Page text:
External validity is one the most difficult of the validity types to achieve, and is at the foundation of every good experimental design.
Many scientific disciplines, especially the social sciences, face a long battle to prove that their findings represent the wider population in real world situations.
The main criteria of external validity is the process of generalization, and whether results obtained from a small sample group, often in laboratory surroundings, can be extended to make predictions about the entire population.
In 1966, Campbell and Stanley proposed the commonly accepted definition of external validity.
“External validity asks the question of generalizability: To what populations, settings, treatment variables and measurement variables can this effect be generalized?”
External validity often causes a little friction between clinical psychologists and research psychologists.
Clinical psychologists often believe that research psychologists spend all of their time in laboratories, testing mice and humans in conditions that bear little resemblance to the outside world. They claim that the data produced has no external validity, and does not take into account the sheer complexity and individuality of the human mind.
Before we are flamed by irate research psychologists, the truth lies somewhere between the two extremes! Research psychologists find out trends and generate sweeping generalizations that predict the behavior of groups. Clinical psychologists end up picking up the pieces, and study the individuals who lie outside the predictions, hence the animosity.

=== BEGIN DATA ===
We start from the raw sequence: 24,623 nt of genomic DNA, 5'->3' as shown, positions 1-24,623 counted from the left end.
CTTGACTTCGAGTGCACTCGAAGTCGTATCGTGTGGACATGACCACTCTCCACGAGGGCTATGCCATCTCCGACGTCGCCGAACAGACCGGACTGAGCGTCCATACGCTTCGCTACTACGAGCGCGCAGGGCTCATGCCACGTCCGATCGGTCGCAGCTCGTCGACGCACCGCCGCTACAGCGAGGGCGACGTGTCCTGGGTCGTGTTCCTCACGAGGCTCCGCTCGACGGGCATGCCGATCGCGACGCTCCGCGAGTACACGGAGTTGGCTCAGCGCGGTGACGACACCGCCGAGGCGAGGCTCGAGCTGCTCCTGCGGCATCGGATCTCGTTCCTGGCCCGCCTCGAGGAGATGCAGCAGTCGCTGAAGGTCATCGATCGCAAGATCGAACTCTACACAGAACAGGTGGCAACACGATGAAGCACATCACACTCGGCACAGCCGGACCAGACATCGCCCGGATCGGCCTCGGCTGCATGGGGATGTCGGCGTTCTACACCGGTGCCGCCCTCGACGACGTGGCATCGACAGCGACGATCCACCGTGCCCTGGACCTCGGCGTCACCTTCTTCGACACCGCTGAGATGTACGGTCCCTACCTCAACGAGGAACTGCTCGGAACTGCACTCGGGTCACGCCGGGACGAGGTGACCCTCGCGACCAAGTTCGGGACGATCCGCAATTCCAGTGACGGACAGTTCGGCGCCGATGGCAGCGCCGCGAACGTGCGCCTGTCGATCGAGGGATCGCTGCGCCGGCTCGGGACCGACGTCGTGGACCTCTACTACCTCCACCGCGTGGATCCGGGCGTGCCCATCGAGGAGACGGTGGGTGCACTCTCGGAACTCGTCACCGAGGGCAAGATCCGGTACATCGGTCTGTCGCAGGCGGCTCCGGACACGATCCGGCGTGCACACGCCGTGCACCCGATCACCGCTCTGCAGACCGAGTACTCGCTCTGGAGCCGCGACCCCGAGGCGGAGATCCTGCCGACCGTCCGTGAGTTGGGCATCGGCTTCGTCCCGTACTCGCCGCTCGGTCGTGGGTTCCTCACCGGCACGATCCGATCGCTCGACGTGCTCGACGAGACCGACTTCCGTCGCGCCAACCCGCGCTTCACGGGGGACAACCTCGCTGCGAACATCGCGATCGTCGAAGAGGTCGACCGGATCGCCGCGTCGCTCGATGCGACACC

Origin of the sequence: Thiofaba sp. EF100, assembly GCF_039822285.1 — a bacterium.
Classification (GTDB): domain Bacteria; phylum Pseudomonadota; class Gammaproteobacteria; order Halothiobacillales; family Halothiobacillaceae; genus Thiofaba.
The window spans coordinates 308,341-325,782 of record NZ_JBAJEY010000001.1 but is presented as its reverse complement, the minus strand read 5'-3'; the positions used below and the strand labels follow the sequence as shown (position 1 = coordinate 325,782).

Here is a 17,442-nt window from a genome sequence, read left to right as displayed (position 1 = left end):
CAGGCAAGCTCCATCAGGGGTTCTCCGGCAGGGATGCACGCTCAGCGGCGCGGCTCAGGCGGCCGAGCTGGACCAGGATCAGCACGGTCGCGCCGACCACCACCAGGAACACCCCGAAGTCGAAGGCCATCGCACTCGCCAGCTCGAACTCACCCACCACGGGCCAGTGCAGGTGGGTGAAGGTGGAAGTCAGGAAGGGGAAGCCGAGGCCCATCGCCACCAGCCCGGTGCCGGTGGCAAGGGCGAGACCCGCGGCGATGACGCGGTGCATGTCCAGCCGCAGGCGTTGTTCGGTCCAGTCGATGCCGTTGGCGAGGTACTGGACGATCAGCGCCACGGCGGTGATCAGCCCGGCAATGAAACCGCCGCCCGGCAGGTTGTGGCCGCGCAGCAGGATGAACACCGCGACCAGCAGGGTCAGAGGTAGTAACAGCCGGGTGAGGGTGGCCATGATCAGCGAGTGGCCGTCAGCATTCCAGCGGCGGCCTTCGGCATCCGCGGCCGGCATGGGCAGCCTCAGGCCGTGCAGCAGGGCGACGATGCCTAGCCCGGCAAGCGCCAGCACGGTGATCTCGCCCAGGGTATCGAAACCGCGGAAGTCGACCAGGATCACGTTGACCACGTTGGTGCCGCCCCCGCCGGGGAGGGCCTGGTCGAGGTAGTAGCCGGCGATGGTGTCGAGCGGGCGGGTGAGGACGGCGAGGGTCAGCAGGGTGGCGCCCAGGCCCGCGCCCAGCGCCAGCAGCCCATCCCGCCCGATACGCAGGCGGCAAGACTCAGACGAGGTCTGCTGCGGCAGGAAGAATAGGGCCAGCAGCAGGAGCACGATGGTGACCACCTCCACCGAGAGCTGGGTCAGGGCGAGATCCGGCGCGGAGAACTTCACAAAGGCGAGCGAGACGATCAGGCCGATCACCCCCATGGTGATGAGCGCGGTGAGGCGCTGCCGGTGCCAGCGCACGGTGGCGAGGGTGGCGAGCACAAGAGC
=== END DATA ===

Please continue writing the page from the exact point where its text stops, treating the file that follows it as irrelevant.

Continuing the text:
In most cases, research psychology has a very high population validity, because researchers take meticulously randomly select groups and use large sample sizes, allowing meaningful statistical analysis.
However, the artificial nature of research psychology means that ecological validity is usually low.
Clinical psychologists, on the other hand, often use focused case studies, which cause minimum disruption to the subject and have strong ecological validity. However, the small sample sizes mean that the population validity is often low.
Ideally, using both approaches provides useful generalizations, over time!
It is also important to distinguish between external and internal validity, especially with the process of randomization, which is easily misinterpreted. Random selection is an important tenet of external validity.
For example, a research design, which involves sending out survey questionnaires to students picked at random, displays more external validity than one where the questionnaires are given to friends. This is randomization to improve external validity.
Once you have a representative sample, high internal validity involves randomly assigning subjects to groups, rather than using pre-determined selection factors.
With the student example, randomly assigning the students into test groups, rather than picking pre-determined groups based upon degree type, gender, or age strengthens the internal validity.
Campbell, D.T., Stanley, J.C. (1966). Experimental and Quasi-Experimental Designs for Research. Skokie, Il: Rand McNally.